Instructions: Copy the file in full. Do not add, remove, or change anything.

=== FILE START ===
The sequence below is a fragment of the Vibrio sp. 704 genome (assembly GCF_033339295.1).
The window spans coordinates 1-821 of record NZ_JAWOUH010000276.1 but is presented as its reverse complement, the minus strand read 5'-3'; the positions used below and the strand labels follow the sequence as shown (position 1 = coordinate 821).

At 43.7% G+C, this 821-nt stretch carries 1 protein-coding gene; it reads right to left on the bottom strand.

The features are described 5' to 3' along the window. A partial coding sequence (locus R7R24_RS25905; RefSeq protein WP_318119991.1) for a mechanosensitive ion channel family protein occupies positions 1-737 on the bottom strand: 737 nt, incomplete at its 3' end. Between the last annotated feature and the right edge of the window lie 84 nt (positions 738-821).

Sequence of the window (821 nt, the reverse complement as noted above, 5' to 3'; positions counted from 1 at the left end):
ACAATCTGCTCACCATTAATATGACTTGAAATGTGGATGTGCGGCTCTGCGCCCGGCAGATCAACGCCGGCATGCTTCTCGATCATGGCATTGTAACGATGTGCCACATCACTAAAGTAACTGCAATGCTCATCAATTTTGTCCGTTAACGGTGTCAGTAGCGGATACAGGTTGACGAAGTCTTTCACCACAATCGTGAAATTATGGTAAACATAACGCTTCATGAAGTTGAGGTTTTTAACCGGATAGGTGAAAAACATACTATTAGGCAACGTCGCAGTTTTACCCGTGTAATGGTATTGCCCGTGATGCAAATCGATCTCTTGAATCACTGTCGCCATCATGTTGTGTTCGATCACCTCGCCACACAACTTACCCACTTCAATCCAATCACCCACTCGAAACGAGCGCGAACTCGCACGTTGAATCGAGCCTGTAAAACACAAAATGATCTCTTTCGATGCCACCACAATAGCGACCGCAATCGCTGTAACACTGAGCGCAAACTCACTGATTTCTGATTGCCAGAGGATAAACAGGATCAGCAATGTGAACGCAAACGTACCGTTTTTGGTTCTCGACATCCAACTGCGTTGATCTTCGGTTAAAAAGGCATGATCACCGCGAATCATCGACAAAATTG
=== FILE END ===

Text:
The sequence below is a fragment of the Vibrio sp. 704 genome (assembly GCF_033339295.1).
The window spans coordinates 1-821 of record NZ_JAWOUH010000276.1 but is presented as its reverse complement, the minus strand read 5'-3'; the positions used below and the strand labels follow the sequence as shown (position 1 = coordinate 821).

At 43.7% G+C, this 821-nt stretch carries 1 protein-coding gene; it reads right to left on the bottom strand.

The features are described 5' to 3' along the window. A partial coding sequence (locus R7R24_RS25905; RefSeq protein WP_318119991.1) for a mechanosensitive ion channel family protein occupies positions 1-737 on the bottom strand: 737 nt, incomplete at its 3' end. Between the last annotated feature and the right edge of the window lie 84 nt (positions 738-821).

Sequence of the window (821 nt, the reverse complement as noted above, 5' to 3'; positions counted from 1 at the left end):
ACAATCTGCTCACCATTAATATGACTTGAAATGTGGATGTGCGGCTCTGCGCCCGGCAGATCAACGCCGGCATGCTTCTCGATCATGGCATTGTAACGATGTGCCACATCACTAAAGTAACTGCAATGCTCATCAATTTTGTCCGTTAACGGTGTCAGTAGCGGATACAGGTTGACGAAGTCTTTCACCACAATCGTGAAATTATGGTAAACATAACGCTTCATGAAGTTGAGGTTTTTAACCGGATAGGTGAAAAACATACTATTAGGCAACGTCGCAGTTTTACCCGTGTAATGGTATTGCCCGTGATGCAAATCGATCTCTTGAATCACTGTCGCCATCATGTTGTGTTCGATCACCTCGCCACACAACTTACCCACTTCAATCCAATCACCCACTCGAAACGAGCGCGAACTCGCACGTTGAATCGAGCCTGTAAAACACAAAATGATCTCTTTCGATGCCACCACAATAGCGACCGCAATCGCTGTAACACTGAGCGCAAACTCACTGATTTCTGATTGCCAGAGGATAAACAGGATCAGCAATGTGAACGCAAACGTACCGTTTTTGGTTCTCGACATCCAACTGCGTTGATCTTCGGTTAAAAAGGCATGATCACCGCGAATCATCGACAAAATTG